If you are like most women, you spend way too much time comparing yourselves to others, wishing you were young-er, smart-er, pretty-er, thin-er, creative-er, rich-er, and the list goes on and on. Instead of embracing your own unique gifts, you covet those of your friends or co-workers. Instead of loving who you are, you allow your shameless self-critic to sabotage your thoughts with “you’re not good enough,” and “you need to be more, do more, appear more and give more.”
I started a new Bible study last week with a small group of women, and we are studying the book Authentic: Developing the Disciplines of a Sincere Faith. Our first chapter was on hypocrisy. Ouch. Going through the daily questions made each of us think about how we look and act on the outside compared with how we believe and feel on the inside. Hypocrites make a big deal out of little things, they don’t keep promises and they step on anyone they have to in order to get what they want. Perhaps the biggest struggle women have with hypocrisy is trying to look beautiful on the outside while rotting inside. Pride keeps us from being transparent and vulnerable, and we let shame, guilt and low self-esteem force us to live behind masks. We pretend that life is perfect, when in reality we are struggling with relationships, finances and stress. We are afraid to just be good instead of striving for perfection for fear of being judged harshly by others. What results is a world filled with women who feel lonely, invisible and small, who believe they will never be enough until they have a bunch of “-ers” tied to their lives.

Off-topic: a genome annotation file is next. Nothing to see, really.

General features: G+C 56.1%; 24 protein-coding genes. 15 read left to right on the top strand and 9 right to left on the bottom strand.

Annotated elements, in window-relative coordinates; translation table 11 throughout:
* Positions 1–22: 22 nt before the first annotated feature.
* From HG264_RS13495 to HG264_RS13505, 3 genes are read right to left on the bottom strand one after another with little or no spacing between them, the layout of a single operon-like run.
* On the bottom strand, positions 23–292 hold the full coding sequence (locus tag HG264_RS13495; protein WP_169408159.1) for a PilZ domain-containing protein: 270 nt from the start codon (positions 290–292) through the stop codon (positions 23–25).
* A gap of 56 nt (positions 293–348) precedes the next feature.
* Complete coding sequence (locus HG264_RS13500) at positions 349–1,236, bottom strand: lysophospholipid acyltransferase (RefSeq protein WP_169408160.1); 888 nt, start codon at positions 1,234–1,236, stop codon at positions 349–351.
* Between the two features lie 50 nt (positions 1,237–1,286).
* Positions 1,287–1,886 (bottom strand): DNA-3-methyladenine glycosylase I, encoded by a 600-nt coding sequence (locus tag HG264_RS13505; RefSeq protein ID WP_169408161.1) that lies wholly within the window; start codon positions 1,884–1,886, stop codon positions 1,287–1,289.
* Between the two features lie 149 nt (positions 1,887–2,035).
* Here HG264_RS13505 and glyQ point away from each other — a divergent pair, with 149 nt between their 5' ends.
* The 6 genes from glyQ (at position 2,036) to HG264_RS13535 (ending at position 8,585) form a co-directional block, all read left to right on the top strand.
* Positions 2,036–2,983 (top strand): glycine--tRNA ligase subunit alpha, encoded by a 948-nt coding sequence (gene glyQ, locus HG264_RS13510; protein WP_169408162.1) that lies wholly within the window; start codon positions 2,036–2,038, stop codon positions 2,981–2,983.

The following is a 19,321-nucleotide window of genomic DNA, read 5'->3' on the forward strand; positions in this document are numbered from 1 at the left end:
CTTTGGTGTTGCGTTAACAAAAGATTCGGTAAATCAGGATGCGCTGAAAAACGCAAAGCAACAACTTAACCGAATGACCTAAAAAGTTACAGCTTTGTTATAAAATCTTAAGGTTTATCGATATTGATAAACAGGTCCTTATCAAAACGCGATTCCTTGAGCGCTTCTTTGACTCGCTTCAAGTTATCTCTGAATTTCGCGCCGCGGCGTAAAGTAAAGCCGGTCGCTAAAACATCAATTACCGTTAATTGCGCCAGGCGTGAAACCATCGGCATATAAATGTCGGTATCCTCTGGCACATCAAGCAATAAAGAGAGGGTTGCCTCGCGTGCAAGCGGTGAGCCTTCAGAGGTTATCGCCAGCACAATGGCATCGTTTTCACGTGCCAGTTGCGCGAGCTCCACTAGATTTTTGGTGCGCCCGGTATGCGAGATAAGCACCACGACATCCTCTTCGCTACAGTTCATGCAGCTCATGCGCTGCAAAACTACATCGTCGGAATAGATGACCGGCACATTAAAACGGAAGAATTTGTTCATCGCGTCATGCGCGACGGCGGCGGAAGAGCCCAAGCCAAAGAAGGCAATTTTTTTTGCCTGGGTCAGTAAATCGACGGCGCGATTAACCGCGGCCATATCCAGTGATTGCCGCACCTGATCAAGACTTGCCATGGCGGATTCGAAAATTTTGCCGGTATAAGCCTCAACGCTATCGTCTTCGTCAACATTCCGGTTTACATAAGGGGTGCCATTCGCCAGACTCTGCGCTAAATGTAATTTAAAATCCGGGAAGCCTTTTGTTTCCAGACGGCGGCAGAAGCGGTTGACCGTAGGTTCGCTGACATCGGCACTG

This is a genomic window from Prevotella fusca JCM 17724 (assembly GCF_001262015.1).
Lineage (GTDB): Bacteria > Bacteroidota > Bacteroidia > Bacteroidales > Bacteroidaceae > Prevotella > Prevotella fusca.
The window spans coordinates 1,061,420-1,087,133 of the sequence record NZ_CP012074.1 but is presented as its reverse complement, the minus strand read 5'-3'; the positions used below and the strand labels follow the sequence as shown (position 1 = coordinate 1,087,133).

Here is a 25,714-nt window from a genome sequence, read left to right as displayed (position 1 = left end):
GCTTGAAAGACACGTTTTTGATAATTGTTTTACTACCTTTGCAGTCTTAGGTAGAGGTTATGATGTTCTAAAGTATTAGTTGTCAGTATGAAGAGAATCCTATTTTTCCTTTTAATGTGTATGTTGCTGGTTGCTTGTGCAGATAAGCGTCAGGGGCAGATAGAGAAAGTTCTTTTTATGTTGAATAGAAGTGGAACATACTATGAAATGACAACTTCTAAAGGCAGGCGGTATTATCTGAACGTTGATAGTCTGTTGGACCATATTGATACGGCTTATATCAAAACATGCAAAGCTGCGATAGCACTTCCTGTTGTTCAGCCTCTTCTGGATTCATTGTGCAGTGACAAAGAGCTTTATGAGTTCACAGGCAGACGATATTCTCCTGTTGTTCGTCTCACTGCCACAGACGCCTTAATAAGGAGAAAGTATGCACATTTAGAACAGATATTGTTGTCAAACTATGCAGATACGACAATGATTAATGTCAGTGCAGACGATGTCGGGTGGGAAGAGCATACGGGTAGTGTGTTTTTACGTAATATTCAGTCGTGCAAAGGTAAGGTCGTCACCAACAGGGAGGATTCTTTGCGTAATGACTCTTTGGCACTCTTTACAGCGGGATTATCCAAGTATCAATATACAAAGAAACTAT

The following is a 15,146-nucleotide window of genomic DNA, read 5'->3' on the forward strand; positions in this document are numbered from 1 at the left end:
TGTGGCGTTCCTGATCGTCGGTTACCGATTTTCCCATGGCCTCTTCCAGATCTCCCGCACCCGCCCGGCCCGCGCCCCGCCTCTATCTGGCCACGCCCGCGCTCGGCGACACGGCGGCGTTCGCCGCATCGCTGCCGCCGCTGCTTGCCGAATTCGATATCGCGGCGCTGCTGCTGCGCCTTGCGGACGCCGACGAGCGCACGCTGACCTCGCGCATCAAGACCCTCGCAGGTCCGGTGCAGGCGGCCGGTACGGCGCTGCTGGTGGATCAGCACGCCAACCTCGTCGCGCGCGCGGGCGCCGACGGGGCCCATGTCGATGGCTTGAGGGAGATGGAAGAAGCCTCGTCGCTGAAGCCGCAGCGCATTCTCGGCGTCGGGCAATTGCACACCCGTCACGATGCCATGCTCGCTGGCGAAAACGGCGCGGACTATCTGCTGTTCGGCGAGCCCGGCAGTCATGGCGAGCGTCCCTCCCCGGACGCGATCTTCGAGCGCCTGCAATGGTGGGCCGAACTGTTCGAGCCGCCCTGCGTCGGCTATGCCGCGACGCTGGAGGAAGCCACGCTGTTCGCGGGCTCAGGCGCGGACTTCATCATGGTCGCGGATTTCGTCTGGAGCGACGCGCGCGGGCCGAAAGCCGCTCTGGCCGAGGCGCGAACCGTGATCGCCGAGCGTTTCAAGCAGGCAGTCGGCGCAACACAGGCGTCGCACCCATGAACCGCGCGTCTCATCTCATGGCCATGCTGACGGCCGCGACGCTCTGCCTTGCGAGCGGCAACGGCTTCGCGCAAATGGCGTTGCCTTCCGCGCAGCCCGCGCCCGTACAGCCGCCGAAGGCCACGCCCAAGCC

I wish the intense drive in us could be a commitment to living and leading with authenticity, vulnerability and transparency. Wouldn’t it be great to believe that you are already enough, without all those “-ers?” Wouldn’t it be a relief to acknowledge that we are all imperfect, and that striving for the impossible will be exhausting and unproductive? I imagine this refreshing attitude would foster deeper relationships, reduced stress and anxiety, and more contentment with life in general. We wouldn’t be caught up in the comparison wars, but instead would measure our success by seeing how much we have improved over time, not how we rate against the accomplishments of others. We would be gentle with ourselves, understanding that aging brings with it certain life changes, some better than others, and that every woman’s body will have wrinkles and sags over time.
My hope is that you will live a purpose-driven life, one that is aligned with your calling and brings you immense joy, fulfillment and peace every day. Living your purpose allows you to fully embrace who you are and who you were created to be in God’s plan, instead of worrying about what others are doing. Throwing out the “-ers” will free you to be open, honest and real, as you give others permission to do the same.
Your beauty should not come from outward adornment,
such as braided hair and the wearing of gold jewelry and fine clothes.
Instead, it should be that of your inner self,
the unfading beauty of a gentle and quiet spirit, which is of great worth in God’s sight. 1 Peter 3:3-4
And let me be the first to say that I don’t have it all together! But I work hard, love intensely, appreciate my journey gratefully and keep my eyes on Jesus every day. Occasionally I slip back into the “er” mode, but the deeper my faith grows, the more quickly I can self-correct.
You are precious just as you are, no “-ers” needed! If you need help claiming it, I’m here for you, just as I am.
If you struggle with the hypocrisy of pretending to be someone you’re not, I have much more for you in my 7-video series “Overcoming Overwhelm: 7 Essentials for Achieving Success With Ease.” In this one-week series, I share some of my best tips to overcome perfectionism, fear, self-doubt and overwhelm.
And if you would like some personal support and guidance, click here to schedule a complimentary 30-minute Clarity Session.